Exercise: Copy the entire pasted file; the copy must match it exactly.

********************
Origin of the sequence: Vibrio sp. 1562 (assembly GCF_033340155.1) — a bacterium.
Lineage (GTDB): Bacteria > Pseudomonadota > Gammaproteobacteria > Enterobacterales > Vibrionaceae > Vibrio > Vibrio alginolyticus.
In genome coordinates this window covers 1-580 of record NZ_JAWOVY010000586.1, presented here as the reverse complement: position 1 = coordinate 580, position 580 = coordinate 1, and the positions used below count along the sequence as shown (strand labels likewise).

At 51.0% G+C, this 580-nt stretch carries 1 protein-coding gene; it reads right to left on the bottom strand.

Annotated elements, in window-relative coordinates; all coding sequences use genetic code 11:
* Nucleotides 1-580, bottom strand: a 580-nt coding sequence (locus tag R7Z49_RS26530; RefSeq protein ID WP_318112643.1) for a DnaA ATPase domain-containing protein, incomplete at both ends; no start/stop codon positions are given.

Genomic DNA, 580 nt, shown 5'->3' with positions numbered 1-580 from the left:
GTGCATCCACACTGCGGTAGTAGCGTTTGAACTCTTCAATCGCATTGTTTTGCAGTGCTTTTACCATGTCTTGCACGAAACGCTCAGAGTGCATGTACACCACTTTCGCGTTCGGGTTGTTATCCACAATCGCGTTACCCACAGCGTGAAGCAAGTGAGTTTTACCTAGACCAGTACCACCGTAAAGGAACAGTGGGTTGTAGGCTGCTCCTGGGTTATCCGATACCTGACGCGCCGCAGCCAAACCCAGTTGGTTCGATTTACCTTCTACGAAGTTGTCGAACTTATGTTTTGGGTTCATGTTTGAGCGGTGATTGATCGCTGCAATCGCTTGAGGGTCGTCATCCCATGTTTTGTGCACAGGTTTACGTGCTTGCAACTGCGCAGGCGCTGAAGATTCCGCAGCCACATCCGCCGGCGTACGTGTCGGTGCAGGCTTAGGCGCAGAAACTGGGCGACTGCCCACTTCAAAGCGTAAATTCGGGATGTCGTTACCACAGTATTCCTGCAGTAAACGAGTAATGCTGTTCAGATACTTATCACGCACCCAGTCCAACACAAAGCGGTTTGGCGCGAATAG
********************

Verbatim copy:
Origin of the sequence: Vibrio sp. 1562 (assembly GCF_033340155.1) — a bacterium.
Lineage (GTDB): Bacteria > Pseudomonadota > Gammaproteobacteria > Enterobacterales > Vibrionaceae > Vibrio > Vibrio alginolyticus.
In genome coordinates this window covers 1-580 of record NZ_JAWOVY010000586.1, presented here as the reverse complement: position 1 = coordinate 580, position 580 = coordinate 1, and the positions used below count along the sequence as shown (strand labels likewise).

At 51.0% G+C, this 580-nt stretch carries 1 protein-coding gene; it reads right to left on the bottom strand.

Annotated elements, in window-relative coordinates; all coding sequences use genetic code 11:
* Nucleotides 1-580, bottom strand: a 580-nt coding sequence (locus tag R7Z49_RS26530; RefSeq protein ID WP_318112643.1) for a DnaA ATPase domain-containing protein, incomplete at both ends; no start/stop codon positions are given.

Genomic DNA, 580 nt, shown 5'->3' with positions numbered 1-580 from the left:
GTGCATCCACACTGCGGTAGTAGCGTTTGAACTCTTCAATCGCATTGTTTTGCAGTGCTTTTACCATGTCTTGCACGAAACGCTCAGAGTGCATGTACACCACTTTCGCGTTCGGGTTGTTATCCACAATCGCGTTACCCACAGCGTGAAGCAAGTGAGTTTTACCTAGACCAGTACCACCGTAAAGGAACAGTGGGTTGTAGGCTGCTCCTGGGTTATCCGATACCTGACGCGCCGCAGCCAAACCCAGTTGGTTCGATTTACCTTCTACGAAGTTGTCGAACTTATGTTTTGGGTTCATGTTTGAGCGGTGATTGATCGCTGCAATCGCTTGAGGGTCGTCATCCCATGTTTTGTGCACAGGTTTACGTGCTTGCAACTGCGCAGGCGCTGAAGATTCCGCAGCCACATCCGCCGGCGTACGTGTCGGTGCAGGCTTAGGCGCAGAAACTGGGCGACTGCCCACTTCAAAGCGTAAATTCGGGATGTCGTTACCACAGTATTCCTGCAGTAAACGAGTAATGCTGTTCAGATACTTATCACGCACCCAGTCCAACACAAAGCGGTTTGGCGCGAATAG